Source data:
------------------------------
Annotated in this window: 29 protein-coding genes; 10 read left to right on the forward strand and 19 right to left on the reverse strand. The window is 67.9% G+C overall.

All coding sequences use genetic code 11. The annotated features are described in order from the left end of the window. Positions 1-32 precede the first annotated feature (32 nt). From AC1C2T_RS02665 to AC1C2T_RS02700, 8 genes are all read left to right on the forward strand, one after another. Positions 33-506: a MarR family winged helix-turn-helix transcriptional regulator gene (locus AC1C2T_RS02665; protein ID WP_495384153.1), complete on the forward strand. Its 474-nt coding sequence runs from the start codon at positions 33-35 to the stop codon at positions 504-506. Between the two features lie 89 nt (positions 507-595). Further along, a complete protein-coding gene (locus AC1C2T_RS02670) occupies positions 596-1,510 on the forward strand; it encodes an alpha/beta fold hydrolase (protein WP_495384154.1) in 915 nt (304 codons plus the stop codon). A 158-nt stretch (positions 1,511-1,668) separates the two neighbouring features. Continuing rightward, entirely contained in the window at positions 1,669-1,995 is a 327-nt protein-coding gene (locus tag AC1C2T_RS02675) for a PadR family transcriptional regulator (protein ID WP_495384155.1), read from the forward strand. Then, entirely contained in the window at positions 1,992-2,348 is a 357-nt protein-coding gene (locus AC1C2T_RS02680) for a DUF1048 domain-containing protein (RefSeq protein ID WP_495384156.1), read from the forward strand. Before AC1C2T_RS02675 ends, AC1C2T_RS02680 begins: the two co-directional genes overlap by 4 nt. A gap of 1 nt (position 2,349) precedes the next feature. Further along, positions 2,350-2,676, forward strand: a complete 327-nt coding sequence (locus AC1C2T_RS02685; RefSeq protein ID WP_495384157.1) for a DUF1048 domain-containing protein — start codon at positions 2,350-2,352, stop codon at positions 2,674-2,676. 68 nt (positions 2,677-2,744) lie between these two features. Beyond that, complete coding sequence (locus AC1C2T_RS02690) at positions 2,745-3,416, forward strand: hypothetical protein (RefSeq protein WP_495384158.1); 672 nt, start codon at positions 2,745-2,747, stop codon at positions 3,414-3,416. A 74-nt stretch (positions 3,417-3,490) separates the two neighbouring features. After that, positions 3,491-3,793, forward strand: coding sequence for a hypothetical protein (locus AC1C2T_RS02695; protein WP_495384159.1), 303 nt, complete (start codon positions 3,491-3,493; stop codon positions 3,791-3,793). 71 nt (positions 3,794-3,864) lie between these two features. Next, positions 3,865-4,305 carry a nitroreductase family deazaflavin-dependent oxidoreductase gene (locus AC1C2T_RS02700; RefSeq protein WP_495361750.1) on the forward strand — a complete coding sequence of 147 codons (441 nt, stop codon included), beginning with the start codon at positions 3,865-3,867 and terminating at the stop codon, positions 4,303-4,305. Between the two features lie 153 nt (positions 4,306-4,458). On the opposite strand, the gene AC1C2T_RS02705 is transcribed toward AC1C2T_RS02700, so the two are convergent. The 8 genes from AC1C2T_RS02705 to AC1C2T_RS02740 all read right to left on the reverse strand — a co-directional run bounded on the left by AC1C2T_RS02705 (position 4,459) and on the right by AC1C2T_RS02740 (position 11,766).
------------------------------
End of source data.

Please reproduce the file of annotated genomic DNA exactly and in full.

Annotated in this window: 29 protein-coding genes; 10 read left to right on the forward strand and 19 right to left on the reverse strand. The window is 67.9% G+C overall.

All coding sequences use genetic code 11. The annotated features are described in order from the left end of the window. Positions 1-32 precede the first annotated feature (32 nt). From AC1C2T_RS02665 to AC1C2T_RS02700, 8 genes are all read left to right on the forward strand, one after another. Positions 33-506: a MarR family winged helix-turn-helix transcriptional regulator gene (locus AC1C2T_RS02665; protein ID WP_495384153.1), complete on the forward strand. Its 474-nt coding sequence runs from the start codon at positions 33-35 to the stop codon at positions 504-506. Between the two features lie 89 nt (positions 507-595). Further along, a complete protein-coding gene (locus AC1C2T_RS02670) occupies positions 596-1,510 on the forward strand; it encodes an alpha/beta fold hydrolase (protein WP_495384154.1) in 915 nt (304 codons plus the stop codon). A 158-nt stretch (positions 1,511-1,668) separates the two neighbouring features. Continuing rightward, entirely contained in the window at positions 1,669-1,995 is a 327-nt protein-coding gene (locus tag AC1C2T_RS02675) for a PadR family transcriptional regulator (protein ID WP_495384155.1), read from the forward strand. Then, entirely contained in the window at positions 1,992-2,348 is a 357-nt protein-coding gene (locus AC1C2T_RS02680) for a DUF1048 domain-containing protein (RefSeq protein ID WP_495384156.1), read from the forward strand. Before AC1C2T_RS02675 ends, AC1C2T_RS02680 begins: the two co-directional genes overlap by 4 nt. A gap of 1 nt (position 2,349) precedes the next feature. Further along, positions 2,350-2,676, forward strand: a complete 327-nt coding sequence (locus AC1C2T_RS02685; RefSeq protein ID WP_495384157.1) for a DUF1048 domain-containing protein — start codon at positions 2,350-2,352, stop codon at positions 2,674-2,676. 68 nt (positions 2,677-2,744) lie between these two features. Beyond that, complete coding sequence (locus AC1C2T_RS02690) at positions 2,745-3,416, forward strand: hypothetical protein (RefSeq protein WP_495384158.1); 672 nt, start codon at positions 2,745-2,747, stop codon at positions 3,414-3,416. A 74-nt stretch (positions 3,417-3,490) separates the two neighbouring features. After that, positions 3,491-3,793, forward strand: coding sequence for a hypothetical protein (locus AC1C2T_RS02695; protein WP_495384159.1), 303 nt, complete (start codon positions 3,491-3,493; stop codon positions 3,791-3,793). 71 nt (positions 3,794-3,864) lie between these two features. Next, positions 3,865-4,305 carry a nitroreductase family deazaflavin-dependent oxidoreductase gene (locus AC1C2T_RS02700; RefSeq protein WP_495361750.1) on the forward strand — a complete coding sequence of 147 codons (441 nt, stop codon included), beginning with the start codon at positions 3,865-3,867 and terminating at the stop codon, positions 4,303-4,305. Between the two features lie 153 nt (positions 4,306-4,458). On the opposite strand, the gene AC1C2T_RS02705 is transcribed toward AC1C2T_RS02700, so the two are convergent. The 8 genes from AC1C2T_RS02705 to AC1C2T_RS02740 all read right to left on the reverse strand — a co-directional run bounded on the left by AC1C2T_RS02705 (position 4,459) and on the right by AC1C2T_RS02740 (position 11,766).